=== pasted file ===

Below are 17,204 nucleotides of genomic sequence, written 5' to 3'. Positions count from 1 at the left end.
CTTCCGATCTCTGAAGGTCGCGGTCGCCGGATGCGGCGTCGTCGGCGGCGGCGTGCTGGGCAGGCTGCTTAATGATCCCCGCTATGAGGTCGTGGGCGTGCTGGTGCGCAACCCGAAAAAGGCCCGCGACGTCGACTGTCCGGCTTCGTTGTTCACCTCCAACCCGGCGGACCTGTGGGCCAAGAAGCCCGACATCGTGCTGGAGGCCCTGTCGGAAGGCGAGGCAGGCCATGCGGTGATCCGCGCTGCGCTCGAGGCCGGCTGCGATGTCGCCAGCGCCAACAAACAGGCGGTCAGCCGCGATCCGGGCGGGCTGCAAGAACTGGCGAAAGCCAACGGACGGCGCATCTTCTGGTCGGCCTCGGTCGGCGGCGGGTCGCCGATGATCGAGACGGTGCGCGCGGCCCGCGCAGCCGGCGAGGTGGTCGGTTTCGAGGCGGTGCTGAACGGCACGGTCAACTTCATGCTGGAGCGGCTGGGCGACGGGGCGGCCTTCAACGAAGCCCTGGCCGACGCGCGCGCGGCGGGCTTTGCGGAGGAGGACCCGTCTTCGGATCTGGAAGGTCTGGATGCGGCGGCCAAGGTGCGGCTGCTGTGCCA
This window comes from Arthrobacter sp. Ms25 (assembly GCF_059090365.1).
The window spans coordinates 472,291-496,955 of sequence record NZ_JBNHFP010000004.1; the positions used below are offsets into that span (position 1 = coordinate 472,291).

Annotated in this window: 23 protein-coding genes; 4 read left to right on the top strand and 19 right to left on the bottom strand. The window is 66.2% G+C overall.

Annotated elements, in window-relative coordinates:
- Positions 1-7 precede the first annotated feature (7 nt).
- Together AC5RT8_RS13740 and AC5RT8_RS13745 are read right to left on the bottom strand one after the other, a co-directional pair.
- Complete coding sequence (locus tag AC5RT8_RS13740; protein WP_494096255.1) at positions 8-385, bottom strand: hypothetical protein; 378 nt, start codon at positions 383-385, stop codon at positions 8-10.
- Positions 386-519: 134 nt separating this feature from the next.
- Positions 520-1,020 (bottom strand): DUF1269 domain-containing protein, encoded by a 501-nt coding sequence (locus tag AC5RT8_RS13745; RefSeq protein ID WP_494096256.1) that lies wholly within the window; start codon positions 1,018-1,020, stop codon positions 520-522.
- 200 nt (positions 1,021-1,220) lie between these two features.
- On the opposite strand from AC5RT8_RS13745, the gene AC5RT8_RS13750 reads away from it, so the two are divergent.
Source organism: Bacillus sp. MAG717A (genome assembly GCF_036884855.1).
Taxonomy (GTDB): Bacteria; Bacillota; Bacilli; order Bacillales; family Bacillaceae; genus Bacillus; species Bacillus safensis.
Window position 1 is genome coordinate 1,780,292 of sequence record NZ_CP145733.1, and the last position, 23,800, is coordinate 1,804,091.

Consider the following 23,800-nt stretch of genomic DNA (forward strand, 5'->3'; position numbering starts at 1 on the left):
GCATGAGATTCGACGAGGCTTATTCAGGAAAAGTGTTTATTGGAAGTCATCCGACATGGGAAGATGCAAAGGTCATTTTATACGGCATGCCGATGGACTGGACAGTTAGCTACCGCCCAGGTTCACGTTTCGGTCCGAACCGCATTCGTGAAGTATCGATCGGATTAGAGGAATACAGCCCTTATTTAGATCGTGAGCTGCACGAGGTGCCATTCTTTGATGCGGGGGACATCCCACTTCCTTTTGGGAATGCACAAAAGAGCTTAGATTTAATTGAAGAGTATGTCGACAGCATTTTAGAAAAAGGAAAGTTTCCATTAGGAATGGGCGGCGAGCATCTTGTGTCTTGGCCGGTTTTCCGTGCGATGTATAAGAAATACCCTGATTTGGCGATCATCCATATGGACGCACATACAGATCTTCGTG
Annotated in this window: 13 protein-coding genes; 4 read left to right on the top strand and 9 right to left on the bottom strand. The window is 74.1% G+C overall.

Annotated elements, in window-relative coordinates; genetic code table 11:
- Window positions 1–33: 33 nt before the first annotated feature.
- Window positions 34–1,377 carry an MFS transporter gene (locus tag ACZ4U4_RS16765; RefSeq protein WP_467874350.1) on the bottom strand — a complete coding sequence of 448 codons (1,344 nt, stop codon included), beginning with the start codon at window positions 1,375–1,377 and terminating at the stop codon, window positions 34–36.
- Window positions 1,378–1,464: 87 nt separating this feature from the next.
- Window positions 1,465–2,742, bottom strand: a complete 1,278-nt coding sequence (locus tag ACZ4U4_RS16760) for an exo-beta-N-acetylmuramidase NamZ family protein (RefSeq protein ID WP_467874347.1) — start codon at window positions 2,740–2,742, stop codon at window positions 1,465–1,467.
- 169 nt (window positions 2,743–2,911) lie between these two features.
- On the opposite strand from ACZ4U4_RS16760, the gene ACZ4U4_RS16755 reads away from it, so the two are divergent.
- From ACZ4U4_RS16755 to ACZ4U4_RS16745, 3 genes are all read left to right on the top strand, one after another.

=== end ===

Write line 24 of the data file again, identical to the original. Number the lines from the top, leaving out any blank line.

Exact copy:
- Window positions 1,465–2,742, bottom strand: a complete 1,278-nt coding sequence (locus tag ACZ4U4_RS16760) for an exo-beta-N-acetylmuramidase NamZ family protein (RefSeq protein ID WP_467874347.1) — start codon at window positions 2,740–2,742, stop codon at window positions 1,465–1,467.